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Sun ships OpenSolaris, takes on Linux

By   |  May 5, 2008

A mere three years after starting the OpenSolaris project, Sun Microsystems today releases the first official OpenSolaris version. OpenSolaris includes the all-important Project Indiana, a project from Debian founder Ian Murdock to make OpenSolaris’ package management system more like that of Linux. OpenSolaris is based on the original Solaris kernel but includes features such as the Zettabyte File System (ZFS) which offers a range of tools including instant rollback and checks to prevent data corruption.

OpenSolaris is widely being seen as a competitor to the rival Linux open source operating system. One of the main reasons for this is the inclusion of Murdock’s Project Indiana, a software packaging system that simplifies the installation and integration of third party applications.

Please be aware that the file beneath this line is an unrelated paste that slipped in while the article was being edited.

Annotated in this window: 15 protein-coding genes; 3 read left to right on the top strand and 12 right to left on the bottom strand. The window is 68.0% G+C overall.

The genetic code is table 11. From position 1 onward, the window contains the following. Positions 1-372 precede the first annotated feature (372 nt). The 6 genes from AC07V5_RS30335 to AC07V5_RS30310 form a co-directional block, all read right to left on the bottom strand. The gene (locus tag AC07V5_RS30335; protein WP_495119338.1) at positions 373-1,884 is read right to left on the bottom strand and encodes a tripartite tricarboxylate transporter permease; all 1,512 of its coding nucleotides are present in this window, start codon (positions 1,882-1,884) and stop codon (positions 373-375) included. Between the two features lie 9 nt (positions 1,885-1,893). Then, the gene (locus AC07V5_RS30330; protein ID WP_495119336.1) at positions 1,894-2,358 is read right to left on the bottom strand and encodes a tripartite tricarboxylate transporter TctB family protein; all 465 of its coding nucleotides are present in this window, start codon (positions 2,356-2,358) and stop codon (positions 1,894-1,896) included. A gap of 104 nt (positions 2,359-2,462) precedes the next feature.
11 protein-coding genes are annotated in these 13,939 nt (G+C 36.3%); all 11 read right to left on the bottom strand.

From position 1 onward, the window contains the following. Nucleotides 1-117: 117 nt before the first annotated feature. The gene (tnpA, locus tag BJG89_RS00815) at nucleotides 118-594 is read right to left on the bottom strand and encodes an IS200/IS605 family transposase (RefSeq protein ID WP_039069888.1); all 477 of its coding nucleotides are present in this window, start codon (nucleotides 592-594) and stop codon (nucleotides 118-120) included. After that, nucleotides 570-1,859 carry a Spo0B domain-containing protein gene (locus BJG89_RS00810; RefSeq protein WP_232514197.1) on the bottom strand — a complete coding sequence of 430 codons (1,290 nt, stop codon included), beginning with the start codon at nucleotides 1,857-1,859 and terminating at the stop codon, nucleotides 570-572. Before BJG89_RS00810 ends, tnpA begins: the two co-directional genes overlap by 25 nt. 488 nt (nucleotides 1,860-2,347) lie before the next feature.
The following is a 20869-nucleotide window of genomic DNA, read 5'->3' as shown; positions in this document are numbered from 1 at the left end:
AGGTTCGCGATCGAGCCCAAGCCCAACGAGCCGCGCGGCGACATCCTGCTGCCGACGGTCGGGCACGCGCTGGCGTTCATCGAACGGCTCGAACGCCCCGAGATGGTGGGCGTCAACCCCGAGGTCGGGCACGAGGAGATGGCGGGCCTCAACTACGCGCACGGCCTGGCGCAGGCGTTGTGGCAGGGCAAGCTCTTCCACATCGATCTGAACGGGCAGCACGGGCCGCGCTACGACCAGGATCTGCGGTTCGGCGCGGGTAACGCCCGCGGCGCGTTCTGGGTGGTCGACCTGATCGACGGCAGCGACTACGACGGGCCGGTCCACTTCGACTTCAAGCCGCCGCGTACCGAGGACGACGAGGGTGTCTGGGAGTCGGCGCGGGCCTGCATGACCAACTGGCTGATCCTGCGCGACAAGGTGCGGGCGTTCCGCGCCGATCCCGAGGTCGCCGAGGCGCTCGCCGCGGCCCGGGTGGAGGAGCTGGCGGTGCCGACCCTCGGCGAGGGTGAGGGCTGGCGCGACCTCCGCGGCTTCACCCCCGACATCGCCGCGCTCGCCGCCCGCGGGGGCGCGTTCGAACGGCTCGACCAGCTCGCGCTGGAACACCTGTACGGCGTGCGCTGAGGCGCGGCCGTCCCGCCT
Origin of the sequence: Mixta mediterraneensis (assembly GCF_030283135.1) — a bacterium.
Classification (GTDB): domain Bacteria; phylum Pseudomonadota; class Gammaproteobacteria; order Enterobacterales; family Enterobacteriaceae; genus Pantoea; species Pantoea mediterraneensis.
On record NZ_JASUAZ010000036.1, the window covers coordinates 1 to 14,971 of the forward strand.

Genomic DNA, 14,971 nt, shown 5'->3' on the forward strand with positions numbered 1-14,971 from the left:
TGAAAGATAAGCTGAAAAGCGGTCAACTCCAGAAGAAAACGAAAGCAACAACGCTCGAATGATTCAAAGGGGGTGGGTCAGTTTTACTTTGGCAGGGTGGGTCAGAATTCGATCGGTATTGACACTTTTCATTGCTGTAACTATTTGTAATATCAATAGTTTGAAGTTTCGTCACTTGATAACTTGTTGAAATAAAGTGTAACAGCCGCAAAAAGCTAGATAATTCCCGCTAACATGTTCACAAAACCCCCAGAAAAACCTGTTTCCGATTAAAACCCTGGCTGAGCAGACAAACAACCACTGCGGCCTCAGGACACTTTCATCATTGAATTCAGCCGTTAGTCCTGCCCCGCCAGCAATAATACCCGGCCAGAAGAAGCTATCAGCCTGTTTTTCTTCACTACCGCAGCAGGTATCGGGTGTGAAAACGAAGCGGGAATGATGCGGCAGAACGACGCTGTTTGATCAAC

On the desktop OpenSolaris ships with the Gnome 2.20 desktop and attractive Compiz window manager which enables a range of desktop features such as 3D windows.

Much like the popular Ubuntu Linux operating system, new versions of OpenSolaris are to be released every six months.

The open source project was started by Sun in 2005 to build a developer community around Solaris. Sun uses the OpenSolaris project as a platform to build and test new features to be rolled into Sun’s own commercial Solaris server system.

OpenSolaris can be downloaded for free from the website. Sun will also offer offer paid-for support for OpenSolaris.

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2 Responses to “Sun ships OpenSolaris, takes on Linux”

  1. Rich on Linux, FOSS and other stuff » : Sun ships OpenSolaris, takes on Linux
    May 5th, 2008 @ 7:14 pm

    […] Full post here! […]

  2. OpenSolaris Official Release | News
    May 5th, 2008 @ 8:46 pm

    […] In an attempt to reclaim some of the Operating System pie, Sun has officially released OpenSolaris today. Running on x86 architecture and aiming to compete with Linux, this project uses Project Indiana for its package manager, and GNOME with Compiz for its desktop. New releases are scheduled every six months, much like Ubuntu. is the community started 3 years ago for this new open source operating system. The Live CD is now available for download. Source: Tectonic […]

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